Skip to main content

Netflix members, beware: Don’t get tricked by the latest email scam

netflix public binge watch wr 6 8 17
Image used with permission by copyright holder
Many email scams are rather crude and easy to spot, but they’re getting more sophisticated all the time. You might think there’s no way you’ll ever be fooled, but a fleeting moment of distraction or break in concentration might lead you to click on a link you shouldn’t, and who knows where you might end up after that.

The latest such scam to come to our attention has Netflix members in its sights — all 109 million of them — and it looks pretty genuine at first glance.

Picked up by Australian web and email security firm MailGuard, the subject line of the email reads “Your suspension notification.”

If the email makes it through your filters and into your inbox and you decide to take a look, you’ll see that the scammers are trying to make you believe Netflix is having an issue validating your billing information.

A note declaring that your Netflix account will be suspended if you don’t respond within 48 hours aims to persuade you to click on the “restart membership” button at the end of the message.

It’s all baloney.

Click on the link and, surprise surprise, you’ll end up on a fake Netflix site where you’ll be asked to enter your login details along with other personal details, including your credit card information.

Once the scammers have all the data they’re after, the tricked Netflix subscriber is shown the message, “Your membership has been reactivated.”

In a statement issued on Monday, November 6, Netflix insisted it takes members’ online security seriously, and that it “employs numerous proactive measures to detect fraudulent activity to keep the Netflix service and our members’ accounts secure.”

The video-streaming giant added: “Unfortunately, these scams are common on the internet and target popular brands such as Netflix and other companies with large customer bases to lure users into giving out personal information.”

As usual, always be sure to double check any emails purporting to be from a company that you have a relationship with, especially if it’s asking you to click on a link within the message. Ignore the “sender” name and look for the actual email address that the sender is using (check it letter for letter, including the top-level domain that comes after the final dot) so that you can confirm their identity. You can do this by hovering over the sender’s name, though some email clients will display the actual address as well.

If you’re still not sure, you can open a new browser page and log in to the service from its homepage to check for messages via your account page, or simply contact the company directly about the issue mentioned in the email to find out if it’s genuine.

Netflix sends out emails to its subscribers from time to time. Just be sure it’s the real deal. The company also offers some useful advice about how to keep your account secure.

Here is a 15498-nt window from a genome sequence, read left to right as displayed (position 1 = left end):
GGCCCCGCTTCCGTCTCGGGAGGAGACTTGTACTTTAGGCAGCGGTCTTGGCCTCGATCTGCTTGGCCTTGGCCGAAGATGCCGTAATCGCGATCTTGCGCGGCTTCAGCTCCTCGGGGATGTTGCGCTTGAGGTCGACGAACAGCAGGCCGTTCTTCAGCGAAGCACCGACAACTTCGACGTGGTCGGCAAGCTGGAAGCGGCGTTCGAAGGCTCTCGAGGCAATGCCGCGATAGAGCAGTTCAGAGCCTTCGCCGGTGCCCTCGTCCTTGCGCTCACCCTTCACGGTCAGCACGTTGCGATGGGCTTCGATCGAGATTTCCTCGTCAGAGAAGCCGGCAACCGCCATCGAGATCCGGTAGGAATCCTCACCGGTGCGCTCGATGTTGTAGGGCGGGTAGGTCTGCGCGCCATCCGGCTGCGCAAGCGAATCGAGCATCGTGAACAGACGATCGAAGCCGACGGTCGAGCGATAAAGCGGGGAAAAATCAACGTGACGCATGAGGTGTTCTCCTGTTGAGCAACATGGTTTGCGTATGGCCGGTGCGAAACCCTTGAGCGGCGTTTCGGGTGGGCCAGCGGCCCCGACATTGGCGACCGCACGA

Editors' Recommendations

Trevor Mogg
Contributing Editor
Not so many moons ago, Trevor moved from one tea-loving island nation that drives on the left (Britain) to another (Japan)…
Google blocking 18 million scam emails related to coronavirus daily
Gmail app icon.

It’s not just the coronavirus that's creating havoc. Related scams and malware are causing trouble, too, with cybercriminals seemingly intent on taking advantage of what is already a dire situation for many folks.

Highlighting the extent of the problem, Google has revealed that on each day over the past week, its Gmail-linked computer systems detected -- and blocked -- 18 million malware and phishing emails related to the coronavirus, also known as COVID-19.

Read more
How to get your stimulus check if you don’t file taxes
how to file for stimulus

The IRS is sending all Americans, including both taxpayers and non-taxpayers, stimulus checks as part of a $2 trillion initiative to combat the effects of the coronavirus pandemic.

While the IRS will use the most recent tax filings to determine how much taxpayers will receive in their stimulus checks, non-taxpayers are also eligible for financial aid.
Where to enter information?
Non-taxpayers will need to visit the IRS' dedicated webpage for COVID-19 stimulus checks, click on the blue button that says "Non-Filers: Enter Payment Info Here," and the same button on the succeeding page.

Read more
Prosthetics that don’t require practice: Inside the latest breakthrough in bionics
most advanced hand prosthetic

Paul Cederna dreams of a hand for every occasion.

“I can imagine somebody that has this entire suite of hands,” he said. “They’re a farmer, and they’re working on their tractor and welding and harvesting the corn -- and they’ve got this heavy-duty hand that is incredibly durable, which can open and close and lift heavy, heavy things. But the farmer also happens to be a pianist. When they go inside, they put on another super lightweight hand where the fingers spread and move really fast. All this hand needs to do is to push piano keys to play the piano.”

Read more